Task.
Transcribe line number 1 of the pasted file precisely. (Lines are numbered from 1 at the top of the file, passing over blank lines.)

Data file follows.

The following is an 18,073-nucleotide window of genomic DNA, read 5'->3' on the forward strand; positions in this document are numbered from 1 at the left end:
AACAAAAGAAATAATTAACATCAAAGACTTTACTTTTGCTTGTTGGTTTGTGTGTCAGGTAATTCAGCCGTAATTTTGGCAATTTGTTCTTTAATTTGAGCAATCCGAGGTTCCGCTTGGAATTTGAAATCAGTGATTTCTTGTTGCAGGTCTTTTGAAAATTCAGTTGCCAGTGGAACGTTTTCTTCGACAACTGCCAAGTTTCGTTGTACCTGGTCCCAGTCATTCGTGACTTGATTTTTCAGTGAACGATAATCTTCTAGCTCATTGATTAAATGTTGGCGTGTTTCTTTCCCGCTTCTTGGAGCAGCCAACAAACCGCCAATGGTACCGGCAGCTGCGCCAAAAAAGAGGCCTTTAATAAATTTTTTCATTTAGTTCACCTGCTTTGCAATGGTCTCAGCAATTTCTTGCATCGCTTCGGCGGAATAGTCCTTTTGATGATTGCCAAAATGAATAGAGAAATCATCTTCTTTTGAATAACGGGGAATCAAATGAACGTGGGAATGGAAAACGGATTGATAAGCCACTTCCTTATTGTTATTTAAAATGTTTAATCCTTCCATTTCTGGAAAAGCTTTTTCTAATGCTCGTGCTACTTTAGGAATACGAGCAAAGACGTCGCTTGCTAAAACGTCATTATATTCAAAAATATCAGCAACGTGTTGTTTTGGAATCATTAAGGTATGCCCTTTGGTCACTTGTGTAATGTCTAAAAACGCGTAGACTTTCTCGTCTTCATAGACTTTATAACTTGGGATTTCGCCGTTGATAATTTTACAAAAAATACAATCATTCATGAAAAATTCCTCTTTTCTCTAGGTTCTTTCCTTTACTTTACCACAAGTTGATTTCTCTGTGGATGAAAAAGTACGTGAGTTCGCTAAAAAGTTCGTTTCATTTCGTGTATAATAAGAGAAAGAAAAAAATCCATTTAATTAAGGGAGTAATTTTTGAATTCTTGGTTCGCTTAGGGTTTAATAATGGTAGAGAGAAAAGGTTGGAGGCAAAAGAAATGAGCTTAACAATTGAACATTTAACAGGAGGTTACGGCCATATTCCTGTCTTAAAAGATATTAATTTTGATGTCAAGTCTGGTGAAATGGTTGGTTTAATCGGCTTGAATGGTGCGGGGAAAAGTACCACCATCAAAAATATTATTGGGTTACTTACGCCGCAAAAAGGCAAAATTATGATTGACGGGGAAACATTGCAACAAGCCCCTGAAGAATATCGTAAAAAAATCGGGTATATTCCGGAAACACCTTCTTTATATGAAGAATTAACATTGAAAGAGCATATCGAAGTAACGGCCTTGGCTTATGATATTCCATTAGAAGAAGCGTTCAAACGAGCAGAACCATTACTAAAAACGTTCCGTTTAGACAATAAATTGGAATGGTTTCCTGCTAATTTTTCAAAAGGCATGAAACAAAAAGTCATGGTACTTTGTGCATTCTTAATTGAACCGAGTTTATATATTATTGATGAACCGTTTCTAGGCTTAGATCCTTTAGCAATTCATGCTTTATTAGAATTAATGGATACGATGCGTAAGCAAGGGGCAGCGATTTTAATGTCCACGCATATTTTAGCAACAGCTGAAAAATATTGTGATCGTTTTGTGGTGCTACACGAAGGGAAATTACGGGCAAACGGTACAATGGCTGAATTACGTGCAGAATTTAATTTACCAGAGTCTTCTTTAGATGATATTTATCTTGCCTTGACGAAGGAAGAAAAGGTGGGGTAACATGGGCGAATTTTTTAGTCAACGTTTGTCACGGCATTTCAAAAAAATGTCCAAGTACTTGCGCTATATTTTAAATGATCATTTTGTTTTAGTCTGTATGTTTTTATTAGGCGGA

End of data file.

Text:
The following is an 18,073-nucleotide window of genomic DNA, read 5'->3' on the forward strand; positions in this document are numbered from 1 at the left end: